(Second from left)South Korea Financial Services Commission Chairman Choi Jong-ku
The South Korean government will strengthen supervision on the nation’s conglomerates operating financial affiliates to reduce risk exposures caused by their complex cross-shareholdings.
The Financial Services Commission (FSC) announced on Wednesday that it plans to introduce a new rule that excludes mutual investment by the groups’ financial affiliates from equity capital and requires them to come up with a comprehensive risk management system to prevent financial problems of a unit from affecting the others.
The new regulation will affect financial units of five family-owned chaebols - Samsung, Hanwha, Hyundai Motor, DB and Lotte- and two financial conglomerates - Kyobo Life Insurance Co. and Mirae Asset Financial Group that each hold more than 5 trillion won ($4.7 billion) in financial assets and operate two or more financial businesses including credit, insurance and financial investment.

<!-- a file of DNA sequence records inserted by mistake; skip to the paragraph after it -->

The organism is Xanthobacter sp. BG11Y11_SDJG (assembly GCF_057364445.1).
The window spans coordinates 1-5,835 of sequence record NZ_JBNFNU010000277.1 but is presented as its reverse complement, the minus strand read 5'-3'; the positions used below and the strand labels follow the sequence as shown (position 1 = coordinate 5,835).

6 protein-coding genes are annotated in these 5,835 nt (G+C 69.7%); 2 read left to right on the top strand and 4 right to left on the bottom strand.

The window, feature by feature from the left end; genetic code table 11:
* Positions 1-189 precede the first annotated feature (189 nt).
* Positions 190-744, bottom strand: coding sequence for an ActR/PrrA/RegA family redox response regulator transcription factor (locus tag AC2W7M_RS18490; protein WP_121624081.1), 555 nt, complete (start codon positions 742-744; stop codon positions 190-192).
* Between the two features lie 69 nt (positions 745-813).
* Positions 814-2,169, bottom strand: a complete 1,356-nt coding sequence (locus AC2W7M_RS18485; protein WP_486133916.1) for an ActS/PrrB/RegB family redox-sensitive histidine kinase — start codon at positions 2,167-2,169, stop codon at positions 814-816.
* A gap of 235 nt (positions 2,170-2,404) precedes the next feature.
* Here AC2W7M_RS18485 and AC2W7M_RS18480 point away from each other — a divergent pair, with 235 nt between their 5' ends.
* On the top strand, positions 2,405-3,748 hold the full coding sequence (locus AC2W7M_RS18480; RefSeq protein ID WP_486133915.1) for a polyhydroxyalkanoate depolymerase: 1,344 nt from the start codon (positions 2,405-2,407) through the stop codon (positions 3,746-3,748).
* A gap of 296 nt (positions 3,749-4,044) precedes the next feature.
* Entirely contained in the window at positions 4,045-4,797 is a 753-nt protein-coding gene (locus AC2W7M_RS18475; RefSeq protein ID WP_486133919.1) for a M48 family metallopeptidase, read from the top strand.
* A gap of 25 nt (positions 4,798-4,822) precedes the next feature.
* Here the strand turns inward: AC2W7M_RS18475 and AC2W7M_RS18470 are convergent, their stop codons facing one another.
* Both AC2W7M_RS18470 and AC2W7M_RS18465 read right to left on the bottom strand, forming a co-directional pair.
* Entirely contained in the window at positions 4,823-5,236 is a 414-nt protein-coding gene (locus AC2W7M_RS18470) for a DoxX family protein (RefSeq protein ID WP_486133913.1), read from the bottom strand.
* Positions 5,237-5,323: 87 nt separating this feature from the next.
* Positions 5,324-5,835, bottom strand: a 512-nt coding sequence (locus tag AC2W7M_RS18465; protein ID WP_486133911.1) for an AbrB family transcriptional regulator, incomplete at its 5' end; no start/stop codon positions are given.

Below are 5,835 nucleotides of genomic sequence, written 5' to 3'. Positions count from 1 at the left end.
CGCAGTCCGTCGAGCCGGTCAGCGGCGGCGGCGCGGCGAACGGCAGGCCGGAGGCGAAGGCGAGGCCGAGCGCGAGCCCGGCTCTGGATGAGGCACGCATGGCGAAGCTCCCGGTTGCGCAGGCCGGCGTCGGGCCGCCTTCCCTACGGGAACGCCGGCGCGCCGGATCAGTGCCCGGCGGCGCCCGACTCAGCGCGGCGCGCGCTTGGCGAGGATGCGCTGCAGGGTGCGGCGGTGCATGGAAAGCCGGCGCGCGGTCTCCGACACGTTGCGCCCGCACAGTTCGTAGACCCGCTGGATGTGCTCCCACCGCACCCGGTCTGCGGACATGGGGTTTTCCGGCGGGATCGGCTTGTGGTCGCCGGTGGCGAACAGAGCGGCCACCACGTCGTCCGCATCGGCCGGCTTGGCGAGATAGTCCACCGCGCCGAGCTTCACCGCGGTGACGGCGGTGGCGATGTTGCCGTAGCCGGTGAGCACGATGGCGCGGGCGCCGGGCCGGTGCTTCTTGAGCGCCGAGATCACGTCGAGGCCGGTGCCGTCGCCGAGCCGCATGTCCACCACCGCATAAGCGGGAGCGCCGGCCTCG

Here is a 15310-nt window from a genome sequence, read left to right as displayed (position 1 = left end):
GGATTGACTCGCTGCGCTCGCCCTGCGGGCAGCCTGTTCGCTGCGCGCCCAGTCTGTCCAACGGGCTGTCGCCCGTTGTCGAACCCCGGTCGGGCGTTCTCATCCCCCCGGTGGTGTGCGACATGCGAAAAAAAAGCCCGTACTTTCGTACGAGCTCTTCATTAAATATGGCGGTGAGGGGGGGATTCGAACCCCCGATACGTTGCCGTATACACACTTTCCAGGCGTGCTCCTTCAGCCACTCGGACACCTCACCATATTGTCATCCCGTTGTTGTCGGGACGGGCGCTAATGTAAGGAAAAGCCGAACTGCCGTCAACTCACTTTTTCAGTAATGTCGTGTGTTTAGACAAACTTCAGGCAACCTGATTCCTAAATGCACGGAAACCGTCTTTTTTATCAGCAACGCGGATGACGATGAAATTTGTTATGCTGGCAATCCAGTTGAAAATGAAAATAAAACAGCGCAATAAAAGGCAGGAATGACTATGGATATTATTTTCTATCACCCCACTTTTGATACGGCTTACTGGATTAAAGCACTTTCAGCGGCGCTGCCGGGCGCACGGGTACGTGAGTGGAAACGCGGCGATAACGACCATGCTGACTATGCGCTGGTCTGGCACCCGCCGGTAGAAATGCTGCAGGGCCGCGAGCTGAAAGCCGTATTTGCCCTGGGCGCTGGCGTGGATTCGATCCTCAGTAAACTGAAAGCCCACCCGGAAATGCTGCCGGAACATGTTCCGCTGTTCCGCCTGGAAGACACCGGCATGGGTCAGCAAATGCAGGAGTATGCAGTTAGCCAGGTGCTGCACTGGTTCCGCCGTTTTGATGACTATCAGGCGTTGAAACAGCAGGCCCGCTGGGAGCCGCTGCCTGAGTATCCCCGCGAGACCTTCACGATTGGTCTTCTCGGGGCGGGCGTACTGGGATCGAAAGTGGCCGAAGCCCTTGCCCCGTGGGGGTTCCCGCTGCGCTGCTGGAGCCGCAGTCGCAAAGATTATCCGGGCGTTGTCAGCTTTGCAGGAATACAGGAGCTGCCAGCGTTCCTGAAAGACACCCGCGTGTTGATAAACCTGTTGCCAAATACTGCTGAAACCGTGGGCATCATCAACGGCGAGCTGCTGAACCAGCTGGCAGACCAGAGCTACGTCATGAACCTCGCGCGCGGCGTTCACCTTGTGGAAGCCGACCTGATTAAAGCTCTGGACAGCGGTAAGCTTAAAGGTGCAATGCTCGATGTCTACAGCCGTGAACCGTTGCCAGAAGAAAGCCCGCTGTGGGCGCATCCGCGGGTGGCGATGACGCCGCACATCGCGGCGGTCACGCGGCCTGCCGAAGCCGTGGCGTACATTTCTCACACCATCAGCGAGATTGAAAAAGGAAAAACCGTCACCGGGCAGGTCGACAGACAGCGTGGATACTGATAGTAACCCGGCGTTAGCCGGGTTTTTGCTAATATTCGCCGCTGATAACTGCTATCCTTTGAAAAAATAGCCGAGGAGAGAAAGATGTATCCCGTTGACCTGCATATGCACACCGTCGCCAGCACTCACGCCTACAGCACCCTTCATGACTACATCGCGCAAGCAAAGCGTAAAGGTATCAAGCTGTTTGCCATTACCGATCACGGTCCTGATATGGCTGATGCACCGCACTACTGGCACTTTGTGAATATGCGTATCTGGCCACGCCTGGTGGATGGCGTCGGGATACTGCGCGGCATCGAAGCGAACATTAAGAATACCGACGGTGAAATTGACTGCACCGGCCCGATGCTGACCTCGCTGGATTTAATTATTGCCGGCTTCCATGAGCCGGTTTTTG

Many Korean conglomerates - in particular, family-run chaebols - rely on cross shareholding arrangements to strengthen owner families’ control over affiliates. But this complex cross-shareholding system is often blamed to expose the whole group companies to big risks caused by troubles at a small affiliate.
Once the new rule takes effect as early as the second half of the year, the groups will be required to report their financial status and risk management process to the government and market. They will also have to set up a new risk management agency. The new rule is expected to become fully effective next year.
By Kim Tae-sung and Choi Mira
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